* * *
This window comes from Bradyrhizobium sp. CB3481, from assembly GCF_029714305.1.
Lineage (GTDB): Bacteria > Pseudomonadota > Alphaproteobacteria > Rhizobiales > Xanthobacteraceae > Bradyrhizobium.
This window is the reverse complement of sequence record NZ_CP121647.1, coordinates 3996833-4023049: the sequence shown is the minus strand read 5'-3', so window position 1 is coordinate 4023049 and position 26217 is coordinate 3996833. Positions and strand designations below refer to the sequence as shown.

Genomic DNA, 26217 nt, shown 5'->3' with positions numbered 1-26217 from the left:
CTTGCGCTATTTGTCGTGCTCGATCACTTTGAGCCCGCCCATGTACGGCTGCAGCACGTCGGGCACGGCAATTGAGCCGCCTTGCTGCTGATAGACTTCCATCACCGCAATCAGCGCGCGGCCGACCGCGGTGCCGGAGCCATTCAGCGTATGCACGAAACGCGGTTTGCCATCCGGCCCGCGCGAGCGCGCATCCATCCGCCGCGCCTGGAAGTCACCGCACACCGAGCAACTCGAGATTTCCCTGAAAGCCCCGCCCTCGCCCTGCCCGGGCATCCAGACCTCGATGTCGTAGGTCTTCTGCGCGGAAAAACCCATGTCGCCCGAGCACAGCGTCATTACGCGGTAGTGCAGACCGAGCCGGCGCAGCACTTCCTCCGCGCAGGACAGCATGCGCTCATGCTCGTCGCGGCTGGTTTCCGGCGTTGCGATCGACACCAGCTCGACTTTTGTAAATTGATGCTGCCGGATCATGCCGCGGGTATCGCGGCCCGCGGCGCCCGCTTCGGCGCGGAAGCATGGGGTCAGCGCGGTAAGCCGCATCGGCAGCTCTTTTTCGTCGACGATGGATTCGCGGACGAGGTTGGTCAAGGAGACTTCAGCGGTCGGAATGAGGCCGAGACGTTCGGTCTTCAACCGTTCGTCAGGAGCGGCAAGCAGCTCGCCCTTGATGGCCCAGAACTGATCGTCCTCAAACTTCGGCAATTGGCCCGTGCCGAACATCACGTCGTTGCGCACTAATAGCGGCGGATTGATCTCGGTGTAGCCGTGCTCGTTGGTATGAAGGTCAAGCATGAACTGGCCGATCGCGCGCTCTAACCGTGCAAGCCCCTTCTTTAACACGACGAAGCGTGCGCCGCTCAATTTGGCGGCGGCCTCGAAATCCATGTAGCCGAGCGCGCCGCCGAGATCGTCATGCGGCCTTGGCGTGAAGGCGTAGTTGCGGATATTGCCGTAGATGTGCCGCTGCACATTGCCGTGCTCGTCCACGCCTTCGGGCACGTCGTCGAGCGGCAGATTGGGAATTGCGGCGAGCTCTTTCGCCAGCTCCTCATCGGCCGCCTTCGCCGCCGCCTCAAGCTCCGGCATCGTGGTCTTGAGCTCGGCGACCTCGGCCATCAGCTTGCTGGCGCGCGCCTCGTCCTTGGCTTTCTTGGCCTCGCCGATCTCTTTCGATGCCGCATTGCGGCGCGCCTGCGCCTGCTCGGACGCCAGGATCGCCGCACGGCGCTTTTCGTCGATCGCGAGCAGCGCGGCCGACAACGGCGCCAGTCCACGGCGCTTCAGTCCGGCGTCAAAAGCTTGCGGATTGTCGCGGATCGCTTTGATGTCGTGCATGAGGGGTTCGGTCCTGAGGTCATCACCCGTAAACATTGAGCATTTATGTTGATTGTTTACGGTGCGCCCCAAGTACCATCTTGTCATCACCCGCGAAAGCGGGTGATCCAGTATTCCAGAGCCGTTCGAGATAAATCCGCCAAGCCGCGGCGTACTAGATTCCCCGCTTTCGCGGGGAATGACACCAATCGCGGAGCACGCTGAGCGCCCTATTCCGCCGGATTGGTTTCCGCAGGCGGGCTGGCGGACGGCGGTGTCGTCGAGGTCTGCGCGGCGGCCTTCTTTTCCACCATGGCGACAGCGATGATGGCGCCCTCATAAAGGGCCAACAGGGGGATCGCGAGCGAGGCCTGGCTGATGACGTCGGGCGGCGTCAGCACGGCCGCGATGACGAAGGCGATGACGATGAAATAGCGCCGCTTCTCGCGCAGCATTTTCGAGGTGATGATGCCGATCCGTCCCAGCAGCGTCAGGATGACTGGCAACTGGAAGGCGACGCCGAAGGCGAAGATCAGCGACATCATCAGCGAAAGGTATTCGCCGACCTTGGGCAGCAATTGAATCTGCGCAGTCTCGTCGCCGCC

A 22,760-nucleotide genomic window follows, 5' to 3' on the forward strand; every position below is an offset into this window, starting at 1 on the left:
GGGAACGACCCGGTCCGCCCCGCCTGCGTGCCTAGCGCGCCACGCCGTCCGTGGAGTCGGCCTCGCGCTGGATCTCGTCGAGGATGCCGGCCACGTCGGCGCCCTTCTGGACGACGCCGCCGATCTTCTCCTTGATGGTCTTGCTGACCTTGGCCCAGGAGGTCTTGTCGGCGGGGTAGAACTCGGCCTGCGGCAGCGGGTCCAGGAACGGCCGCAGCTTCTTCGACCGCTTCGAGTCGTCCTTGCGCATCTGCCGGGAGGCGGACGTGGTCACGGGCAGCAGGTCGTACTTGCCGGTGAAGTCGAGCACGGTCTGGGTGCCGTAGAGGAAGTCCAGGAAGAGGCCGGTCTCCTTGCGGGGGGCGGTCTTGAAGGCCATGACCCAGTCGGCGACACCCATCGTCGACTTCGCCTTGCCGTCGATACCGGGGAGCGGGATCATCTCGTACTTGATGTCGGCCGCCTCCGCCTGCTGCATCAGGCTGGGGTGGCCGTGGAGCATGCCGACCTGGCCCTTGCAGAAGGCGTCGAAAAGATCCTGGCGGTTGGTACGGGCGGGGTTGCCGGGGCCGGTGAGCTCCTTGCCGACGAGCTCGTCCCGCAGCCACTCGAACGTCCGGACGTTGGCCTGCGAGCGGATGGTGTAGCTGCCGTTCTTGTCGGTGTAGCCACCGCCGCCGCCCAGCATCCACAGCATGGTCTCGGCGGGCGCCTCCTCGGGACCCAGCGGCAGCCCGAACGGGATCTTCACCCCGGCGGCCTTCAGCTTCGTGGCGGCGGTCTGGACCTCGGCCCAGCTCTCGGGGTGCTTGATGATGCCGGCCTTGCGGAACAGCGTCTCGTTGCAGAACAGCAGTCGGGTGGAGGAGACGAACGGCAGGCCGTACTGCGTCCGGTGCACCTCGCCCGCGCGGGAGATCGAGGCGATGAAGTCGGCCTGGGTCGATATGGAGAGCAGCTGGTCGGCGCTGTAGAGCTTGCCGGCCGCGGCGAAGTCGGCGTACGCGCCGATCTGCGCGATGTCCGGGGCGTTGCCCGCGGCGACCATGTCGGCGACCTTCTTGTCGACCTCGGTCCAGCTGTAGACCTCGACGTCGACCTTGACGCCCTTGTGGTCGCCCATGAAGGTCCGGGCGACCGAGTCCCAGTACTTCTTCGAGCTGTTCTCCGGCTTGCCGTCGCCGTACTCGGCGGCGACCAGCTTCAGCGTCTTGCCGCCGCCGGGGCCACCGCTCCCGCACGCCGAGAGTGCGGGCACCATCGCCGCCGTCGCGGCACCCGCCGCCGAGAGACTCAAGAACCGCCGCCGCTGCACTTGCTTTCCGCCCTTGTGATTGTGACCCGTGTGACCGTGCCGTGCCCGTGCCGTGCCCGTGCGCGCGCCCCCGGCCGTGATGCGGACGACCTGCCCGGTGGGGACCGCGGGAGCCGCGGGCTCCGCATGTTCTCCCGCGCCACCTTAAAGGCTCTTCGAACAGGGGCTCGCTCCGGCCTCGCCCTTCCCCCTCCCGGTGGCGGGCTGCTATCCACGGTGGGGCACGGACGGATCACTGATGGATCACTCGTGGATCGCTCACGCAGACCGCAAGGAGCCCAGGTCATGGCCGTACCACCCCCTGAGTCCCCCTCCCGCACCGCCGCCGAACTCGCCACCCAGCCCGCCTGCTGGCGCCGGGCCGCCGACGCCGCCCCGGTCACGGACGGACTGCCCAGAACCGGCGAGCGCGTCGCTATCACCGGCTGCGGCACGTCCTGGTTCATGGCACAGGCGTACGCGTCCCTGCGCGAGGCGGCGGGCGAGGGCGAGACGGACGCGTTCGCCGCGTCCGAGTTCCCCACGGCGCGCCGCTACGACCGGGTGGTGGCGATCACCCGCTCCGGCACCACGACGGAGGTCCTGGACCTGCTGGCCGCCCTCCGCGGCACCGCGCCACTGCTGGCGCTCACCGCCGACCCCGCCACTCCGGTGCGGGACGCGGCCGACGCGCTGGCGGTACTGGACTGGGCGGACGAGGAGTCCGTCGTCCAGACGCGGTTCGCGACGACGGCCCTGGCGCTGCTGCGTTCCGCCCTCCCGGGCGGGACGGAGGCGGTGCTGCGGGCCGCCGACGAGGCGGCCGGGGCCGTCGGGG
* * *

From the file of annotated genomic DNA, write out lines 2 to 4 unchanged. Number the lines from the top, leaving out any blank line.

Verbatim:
Lineage (GTDB): Bacteria > Pseudomonadota > Alphaproteobacteria > Rhizobiales > Xanthobacteraceae > Bradyrhizobium.
This window is the reverse complement of sequence record NZ_CP121647.1, coordinates 3996833-4023049: the sequence shown is the minus strand read 5'-3', so window position 1 is coordinate 4023049 and position 26217 is coordinate 3996833. Positions and strand designations below refer to the sequence as shown.

Genomic DNA, 26217 nt, shown 5'->3' with positions numbered 1-26217 from the left: